Asian stocks struggle as trade anxiety weighs
TOKYO (Reuters) – Asian stocks wobbled on Tuesday as simmering worries over the US-China trade conflict offset positive leads from earnings-led gains on Wall Street.
MSCI’s broadest index of Asia-Pacific shares outside Japan .MIAPJ0000PUS was up 0.05 percent.
The index dipped early and struggled to gain traction amid volatility in Chinese stocks. The Shanghai Composite Index rose over 0.6 percent in early trade following a four-day losing run. It was last up 0.1 percent.
Australian stocks dipped 0.25 percent, South Korea’s KOSPI rose 0.2 percent and Japan’s Nikkei added 0.25 percent.
The three major US stock indexes closed higher amid a strong US earnings season, with results from Berkshire Hathaway impressing and Facebook lifting the Nasdaq after a report it was planning new services.
“Global markets are (being) buffeted by conflicting currents. The bottom-up view of the world from a corporate perspective is positive, led by US companies,” wrote Michael McCarthy, chief market strategist at CMC Markets.
“However, the increasing potential for trade disputes to slow the global economy is restraining investor enthusiasm.”
The dollar drew support from the persistent international trade tensions. Its index against a basket of six major currencies .DXY rose to a near three-week high of 95.515, before pulling back slightly to 95.347.
Some analysts see the trade conflict benefiting the US dollar as the nation’s economy is better placed to handle protectionism than emerging markets, and as tariffs may narrow the US trade deficit.
Weakness in its peers further bolstered the dollar.
The euro fell to a five-week low of $1.1530 overnight, weighed down by worries that Italy could ramp up spending and challenge European Union budget regulations and by a drop in June German industrial orders. The single currency last traded at $1.1559.
The pound was also on the back foot, driven to $1.2920 , its weakest since September 2017, after comments by officials raised fears Britain would crash out of the EU without securing a trade agreement. Sterling stood at $1.2940.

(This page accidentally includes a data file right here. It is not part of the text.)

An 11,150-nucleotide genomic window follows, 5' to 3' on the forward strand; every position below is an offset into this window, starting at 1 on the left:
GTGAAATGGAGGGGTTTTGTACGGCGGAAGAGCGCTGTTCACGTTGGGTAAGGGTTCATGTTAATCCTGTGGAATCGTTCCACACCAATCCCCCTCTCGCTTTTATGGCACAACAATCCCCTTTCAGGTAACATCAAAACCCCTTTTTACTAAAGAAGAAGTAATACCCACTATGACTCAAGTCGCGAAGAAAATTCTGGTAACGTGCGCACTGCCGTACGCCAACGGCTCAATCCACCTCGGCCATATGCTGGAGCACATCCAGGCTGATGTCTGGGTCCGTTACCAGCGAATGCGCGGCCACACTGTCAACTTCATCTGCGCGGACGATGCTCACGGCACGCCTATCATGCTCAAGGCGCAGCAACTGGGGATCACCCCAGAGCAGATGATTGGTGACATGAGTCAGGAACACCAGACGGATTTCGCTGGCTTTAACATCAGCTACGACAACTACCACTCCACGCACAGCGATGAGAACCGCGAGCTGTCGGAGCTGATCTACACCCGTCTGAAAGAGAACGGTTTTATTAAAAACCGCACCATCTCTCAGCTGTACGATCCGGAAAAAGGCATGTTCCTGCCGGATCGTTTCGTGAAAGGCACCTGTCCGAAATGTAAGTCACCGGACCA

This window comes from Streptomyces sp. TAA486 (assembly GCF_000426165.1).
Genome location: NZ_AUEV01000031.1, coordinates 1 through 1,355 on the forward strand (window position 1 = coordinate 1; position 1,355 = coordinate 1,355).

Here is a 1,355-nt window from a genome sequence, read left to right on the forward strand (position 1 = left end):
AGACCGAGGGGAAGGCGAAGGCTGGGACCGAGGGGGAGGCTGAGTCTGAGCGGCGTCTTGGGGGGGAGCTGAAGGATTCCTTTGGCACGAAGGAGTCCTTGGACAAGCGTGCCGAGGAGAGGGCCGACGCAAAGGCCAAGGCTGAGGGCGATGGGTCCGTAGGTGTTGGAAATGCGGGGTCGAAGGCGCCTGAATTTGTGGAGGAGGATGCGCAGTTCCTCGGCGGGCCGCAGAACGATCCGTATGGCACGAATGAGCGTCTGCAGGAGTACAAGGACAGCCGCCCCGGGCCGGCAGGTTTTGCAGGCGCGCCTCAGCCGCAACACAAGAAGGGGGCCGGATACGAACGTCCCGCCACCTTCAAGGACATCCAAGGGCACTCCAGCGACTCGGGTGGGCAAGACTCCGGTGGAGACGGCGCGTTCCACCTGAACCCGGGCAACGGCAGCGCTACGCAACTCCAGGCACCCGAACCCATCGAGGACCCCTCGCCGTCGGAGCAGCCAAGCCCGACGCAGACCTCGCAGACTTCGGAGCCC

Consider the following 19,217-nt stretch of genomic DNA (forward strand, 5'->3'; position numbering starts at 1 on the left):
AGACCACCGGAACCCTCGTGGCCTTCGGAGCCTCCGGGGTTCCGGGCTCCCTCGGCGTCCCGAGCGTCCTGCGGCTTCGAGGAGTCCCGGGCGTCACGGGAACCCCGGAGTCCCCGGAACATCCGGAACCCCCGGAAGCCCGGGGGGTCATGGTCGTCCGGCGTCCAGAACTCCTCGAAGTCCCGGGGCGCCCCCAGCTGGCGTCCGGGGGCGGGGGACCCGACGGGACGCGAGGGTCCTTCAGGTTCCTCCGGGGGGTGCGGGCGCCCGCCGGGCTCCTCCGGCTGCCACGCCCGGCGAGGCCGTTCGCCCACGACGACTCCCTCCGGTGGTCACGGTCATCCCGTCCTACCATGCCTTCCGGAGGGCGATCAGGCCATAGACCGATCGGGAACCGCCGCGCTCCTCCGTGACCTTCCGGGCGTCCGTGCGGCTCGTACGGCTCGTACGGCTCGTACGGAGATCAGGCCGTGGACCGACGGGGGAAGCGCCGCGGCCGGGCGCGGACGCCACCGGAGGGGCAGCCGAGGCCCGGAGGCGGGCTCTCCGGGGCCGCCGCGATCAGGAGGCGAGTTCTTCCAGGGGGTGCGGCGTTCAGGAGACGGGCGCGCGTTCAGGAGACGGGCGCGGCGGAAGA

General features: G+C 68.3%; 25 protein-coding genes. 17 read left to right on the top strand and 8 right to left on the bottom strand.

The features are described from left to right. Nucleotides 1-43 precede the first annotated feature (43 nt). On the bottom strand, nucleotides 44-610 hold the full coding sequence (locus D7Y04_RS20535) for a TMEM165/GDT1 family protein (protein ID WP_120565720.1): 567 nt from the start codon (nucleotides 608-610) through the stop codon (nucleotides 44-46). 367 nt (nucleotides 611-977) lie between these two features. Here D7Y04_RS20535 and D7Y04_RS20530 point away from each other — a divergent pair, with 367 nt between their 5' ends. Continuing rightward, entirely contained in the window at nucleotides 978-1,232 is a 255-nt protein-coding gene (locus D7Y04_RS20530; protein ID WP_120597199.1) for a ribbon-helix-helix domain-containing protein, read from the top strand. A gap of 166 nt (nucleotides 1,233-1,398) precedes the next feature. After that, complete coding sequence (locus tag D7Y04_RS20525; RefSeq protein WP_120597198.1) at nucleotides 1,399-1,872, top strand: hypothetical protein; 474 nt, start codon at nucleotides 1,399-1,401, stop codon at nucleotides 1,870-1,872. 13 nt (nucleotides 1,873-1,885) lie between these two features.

The dollar was steady at 111.34 yen after edging up 0.1 percent overnight.
A big mover was the Turkish lira, which struggled near a record low plumbed after Washington said it was reviewing Ankara’s duty-free access to the US market as tensions between the two NATO allies ramped up.
The lira has lost 27 percent of its value this year, battered primarily by concerns about President Tayyip Erdogan’s drive for greater control over monetary policy.
“Currently the impact of the lira’s slide is mostly contained within the country. But fears of a default will begin to increase if the currency keeps depreciating, and such a development could affect some European financial institutions,” said Kota Hirayama, senior emerging markets economist at SMBC Nikko Securities.
“The Turkish central bank will have to move quickly and raise interest rates to arrest the lira’s fall before it becomes too late.”
In commodities, the previous day’s rise by crude oil flagged as the market braced for the imposition of US sanctions against major crude exporter Iran, set to take effect at 0401 GMT.
Benchmark Brent crude oil futures LCOc1 were down 0.05 percent at $73.71 a barrel. They had gained 0.75 percent after OPEC sources said Saudi production had unexpectedly fallen in July.
Copper struggled under the combined weight of trade tensions and a firmer dollar. Copper on the London Metal Exchange CMCU3 was down 0.35 percent at $6,111.50 per tonne after retreating more than 1 percent.